So, how do we avoid appearing on those talk-shows where couples express their frustrations with their partner to ten million viewers?
First, by understanding the dynamics of falling in love.
But, before we say “I do” in the first place, we need to understand the practical aspects of a solid relationship.
For instance, when I talk to youth camps about love, dating, and sex, there are always three kinds of campers: pranksters with shaving cream and water balloons, campers who attempt to create the world’s tallest human pyramid, and couples out in the woods.
There was something out there that was not “we.” Our bodies, blankets, and dry diapers were not one.
And, most frightening, the warm, loving blurs were not one with us at all.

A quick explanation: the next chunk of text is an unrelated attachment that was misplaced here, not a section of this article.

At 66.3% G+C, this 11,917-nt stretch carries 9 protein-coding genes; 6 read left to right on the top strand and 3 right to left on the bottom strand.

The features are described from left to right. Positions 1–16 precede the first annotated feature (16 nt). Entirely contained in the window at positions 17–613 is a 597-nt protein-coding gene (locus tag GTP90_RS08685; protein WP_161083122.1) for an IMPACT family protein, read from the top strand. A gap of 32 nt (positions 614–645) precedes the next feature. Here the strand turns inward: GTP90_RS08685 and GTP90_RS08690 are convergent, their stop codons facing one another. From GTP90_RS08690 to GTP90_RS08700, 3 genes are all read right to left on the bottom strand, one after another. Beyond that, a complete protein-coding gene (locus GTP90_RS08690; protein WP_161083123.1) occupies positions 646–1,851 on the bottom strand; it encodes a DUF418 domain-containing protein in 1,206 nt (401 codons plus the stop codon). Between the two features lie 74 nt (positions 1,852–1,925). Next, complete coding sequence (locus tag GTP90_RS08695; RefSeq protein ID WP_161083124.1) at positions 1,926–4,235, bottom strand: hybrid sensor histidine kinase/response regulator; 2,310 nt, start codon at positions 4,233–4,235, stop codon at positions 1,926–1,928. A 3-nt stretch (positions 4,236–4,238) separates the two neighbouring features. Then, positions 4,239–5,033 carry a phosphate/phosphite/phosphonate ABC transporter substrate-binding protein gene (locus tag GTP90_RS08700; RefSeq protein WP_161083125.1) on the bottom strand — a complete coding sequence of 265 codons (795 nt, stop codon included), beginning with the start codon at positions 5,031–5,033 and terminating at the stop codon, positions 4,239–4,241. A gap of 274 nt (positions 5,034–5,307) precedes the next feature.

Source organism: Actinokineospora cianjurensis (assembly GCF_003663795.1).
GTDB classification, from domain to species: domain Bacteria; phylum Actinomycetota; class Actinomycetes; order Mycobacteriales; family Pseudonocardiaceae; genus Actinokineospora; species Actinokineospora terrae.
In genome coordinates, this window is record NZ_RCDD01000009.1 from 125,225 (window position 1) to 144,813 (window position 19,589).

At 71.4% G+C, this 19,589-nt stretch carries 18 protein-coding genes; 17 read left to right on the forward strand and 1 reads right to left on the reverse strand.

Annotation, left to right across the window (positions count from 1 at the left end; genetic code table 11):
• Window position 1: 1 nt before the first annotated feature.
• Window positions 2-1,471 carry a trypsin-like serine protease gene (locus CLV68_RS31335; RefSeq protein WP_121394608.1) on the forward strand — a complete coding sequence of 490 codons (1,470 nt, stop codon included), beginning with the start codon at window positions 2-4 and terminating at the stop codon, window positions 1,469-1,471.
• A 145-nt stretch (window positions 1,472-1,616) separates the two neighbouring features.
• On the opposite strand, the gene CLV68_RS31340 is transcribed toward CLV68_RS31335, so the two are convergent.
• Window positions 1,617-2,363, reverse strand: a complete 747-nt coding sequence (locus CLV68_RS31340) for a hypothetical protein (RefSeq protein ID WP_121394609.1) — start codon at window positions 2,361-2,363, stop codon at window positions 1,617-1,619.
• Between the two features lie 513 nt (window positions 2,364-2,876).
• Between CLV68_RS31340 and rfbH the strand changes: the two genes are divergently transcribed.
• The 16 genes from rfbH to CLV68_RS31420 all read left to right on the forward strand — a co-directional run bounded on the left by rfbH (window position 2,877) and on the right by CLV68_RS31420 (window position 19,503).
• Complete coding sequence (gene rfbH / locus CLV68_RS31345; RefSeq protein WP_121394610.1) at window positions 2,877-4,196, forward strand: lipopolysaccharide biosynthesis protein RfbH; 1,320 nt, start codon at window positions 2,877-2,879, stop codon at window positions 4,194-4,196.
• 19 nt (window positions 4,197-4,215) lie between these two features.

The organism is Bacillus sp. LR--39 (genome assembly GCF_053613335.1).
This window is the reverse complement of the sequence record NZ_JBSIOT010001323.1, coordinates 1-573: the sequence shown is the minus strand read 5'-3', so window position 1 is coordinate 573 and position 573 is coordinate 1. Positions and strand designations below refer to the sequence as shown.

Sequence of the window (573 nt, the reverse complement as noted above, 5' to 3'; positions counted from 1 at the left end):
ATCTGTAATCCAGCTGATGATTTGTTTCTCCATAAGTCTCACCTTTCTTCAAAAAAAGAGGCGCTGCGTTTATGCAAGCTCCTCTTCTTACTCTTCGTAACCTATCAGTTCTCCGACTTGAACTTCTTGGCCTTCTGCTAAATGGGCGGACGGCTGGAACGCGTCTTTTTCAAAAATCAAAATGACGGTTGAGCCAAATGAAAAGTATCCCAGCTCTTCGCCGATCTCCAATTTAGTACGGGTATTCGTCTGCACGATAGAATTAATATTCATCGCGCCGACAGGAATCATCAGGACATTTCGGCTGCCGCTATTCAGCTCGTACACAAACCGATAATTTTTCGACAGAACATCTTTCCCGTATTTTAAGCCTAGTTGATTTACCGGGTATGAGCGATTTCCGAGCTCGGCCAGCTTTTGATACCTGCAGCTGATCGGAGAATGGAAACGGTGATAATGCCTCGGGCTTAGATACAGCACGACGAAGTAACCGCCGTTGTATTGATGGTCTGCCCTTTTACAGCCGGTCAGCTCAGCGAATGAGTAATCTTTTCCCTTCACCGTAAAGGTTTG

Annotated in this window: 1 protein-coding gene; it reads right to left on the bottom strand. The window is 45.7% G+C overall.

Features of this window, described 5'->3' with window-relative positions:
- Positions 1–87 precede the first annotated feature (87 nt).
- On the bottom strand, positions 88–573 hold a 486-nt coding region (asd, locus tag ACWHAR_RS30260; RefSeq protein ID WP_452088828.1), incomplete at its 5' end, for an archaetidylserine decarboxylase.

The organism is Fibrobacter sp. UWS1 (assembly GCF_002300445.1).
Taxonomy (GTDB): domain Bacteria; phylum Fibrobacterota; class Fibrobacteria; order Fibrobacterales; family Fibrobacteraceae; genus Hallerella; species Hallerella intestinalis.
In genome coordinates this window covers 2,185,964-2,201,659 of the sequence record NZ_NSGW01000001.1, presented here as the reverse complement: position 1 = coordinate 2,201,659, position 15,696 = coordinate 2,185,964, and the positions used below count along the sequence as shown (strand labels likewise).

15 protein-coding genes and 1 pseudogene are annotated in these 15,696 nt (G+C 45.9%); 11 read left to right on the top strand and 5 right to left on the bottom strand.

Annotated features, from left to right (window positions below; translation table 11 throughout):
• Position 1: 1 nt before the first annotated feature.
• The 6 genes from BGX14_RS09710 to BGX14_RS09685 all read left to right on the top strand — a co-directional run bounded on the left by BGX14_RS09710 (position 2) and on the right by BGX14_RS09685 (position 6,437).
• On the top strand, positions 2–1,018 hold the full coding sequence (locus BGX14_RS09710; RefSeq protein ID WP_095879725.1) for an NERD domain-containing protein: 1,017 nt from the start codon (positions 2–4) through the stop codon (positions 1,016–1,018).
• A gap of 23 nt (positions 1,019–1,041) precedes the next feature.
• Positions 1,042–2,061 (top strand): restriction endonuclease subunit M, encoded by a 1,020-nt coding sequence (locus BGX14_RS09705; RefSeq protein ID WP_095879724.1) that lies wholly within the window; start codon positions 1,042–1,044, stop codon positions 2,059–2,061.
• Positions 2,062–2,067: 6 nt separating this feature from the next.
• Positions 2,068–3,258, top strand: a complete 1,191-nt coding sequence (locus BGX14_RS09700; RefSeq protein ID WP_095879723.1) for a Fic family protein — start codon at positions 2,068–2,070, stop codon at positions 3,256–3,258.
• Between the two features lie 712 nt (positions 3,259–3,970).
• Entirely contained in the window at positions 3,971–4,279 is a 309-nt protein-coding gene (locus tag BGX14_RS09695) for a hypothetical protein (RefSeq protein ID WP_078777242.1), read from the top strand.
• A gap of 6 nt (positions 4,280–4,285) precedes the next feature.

But by the first day of junior high, most of us had come to the awful conclusion that human beings are pretty powerless and often very alone. Scott Peck, the author who has taken The Road Less Traveled, speaks of these feelings of separation and loneliness as “ego-barriers.” The barriers between babies and parents are mostly physical. ) Unfortunately, we are falling in love with our own romantic ideal—not necessarily with the real person. Gapaille claims this emotional state creates “honest dishonesty.” Remember when you couldn’t find one fault in your future spouse!”), but also a sense of each partner’s unfulfilled needs (“My parents rarely told me they loved me, so I need you to tell that more often”).By doing so, couples can begin resolving childhood issues that are sabotaging adult relationships.Hendrix suggests that both partners make a list of all the positive qualities about the other, and then make a list of unfulfilled needs.By creating that list, couples have a sense of hope (“We have a lot going for us!